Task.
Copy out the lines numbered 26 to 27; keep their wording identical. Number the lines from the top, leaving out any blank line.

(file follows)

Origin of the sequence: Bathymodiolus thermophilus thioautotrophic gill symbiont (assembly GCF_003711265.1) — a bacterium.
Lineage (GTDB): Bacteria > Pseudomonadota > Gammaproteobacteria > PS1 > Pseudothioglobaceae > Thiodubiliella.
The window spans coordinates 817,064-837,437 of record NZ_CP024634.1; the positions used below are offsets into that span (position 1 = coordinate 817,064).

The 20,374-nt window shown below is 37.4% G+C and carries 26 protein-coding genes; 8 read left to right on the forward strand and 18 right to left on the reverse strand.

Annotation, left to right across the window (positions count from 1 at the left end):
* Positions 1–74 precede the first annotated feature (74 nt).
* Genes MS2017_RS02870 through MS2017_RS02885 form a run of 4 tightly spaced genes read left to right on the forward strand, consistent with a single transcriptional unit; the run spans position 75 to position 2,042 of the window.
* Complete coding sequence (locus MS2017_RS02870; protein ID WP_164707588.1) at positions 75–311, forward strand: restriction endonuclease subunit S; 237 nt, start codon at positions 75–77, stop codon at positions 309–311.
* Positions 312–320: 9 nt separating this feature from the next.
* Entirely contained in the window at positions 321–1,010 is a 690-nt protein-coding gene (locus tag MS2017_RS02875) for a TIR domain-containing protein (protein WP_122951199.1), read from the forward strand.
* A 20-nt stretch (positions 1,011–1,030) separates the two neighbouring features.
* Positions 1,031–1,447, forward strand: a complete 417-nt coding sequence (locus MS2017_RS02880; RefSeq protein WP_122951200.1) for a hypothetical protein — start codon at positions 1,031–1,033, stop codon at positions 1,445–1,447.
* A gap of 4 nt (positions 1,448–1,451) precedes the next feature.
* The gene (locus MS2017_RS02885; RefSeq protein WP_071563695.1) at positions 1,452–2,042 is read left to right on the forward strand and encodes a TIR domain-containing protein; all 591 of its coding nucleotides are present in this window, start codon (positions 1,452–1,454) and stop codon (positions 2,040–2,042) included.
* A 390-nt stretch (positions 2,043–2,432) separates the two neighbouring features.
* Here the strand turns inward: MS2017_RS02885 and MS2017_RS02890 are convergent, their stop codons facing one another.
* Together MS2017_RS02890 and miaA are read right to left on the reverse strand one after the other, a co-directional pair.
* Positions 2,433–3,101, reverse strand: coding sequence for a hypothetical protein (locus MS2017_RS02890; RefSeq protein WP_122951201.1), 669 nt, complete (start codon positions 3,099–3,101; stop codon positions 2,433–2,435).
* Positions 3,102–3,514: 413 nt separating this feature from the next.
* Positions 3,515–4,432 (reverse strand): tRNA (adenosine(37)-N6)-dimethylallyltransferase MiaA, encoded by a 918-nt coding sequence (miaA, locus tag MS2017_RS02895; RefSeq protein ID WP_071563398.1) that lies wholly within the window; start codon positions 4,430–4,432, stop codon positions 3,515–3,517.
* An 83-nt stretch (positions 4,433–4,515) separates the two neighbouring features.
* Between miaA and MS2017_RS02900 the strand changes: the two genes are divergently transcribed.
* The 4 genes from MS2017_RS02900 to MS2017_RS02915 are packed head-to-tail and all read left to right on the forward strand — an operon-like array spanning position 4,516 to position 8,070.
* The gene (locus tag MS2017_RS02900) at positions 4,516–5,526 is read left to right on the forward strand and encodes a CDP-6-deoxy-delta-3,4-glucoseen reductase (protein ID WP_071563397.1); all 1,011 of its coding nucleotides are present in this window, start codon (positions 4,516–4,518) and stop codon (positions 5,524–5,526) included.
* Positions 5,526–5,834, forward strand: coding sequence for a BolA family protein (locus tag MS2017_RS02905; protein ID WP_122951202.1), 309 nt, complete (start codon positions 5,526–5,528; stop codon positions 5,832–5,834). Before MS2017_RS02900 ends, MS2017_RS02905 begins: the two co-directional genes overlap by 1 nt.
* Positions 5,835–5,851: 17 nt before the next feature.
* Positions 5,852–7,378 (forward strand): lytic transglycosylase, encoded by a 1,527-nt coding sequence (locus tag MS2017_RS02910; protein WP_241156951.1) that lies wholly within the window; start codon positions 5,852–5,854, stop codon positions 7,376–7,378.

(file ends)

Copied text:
* Positions 5,835–5,851: 17 nt before the next feature.
* Positions 5,852–7,378 (forward strand): lytic transglycosylase, encoded by a 1,527-nt coding sequence (locus tag MS2017_RS02910; protein WP_241156951.1) that lies wholly within the window; start codon positions 5,852–5,854, stop codon positions 7,376–7,378.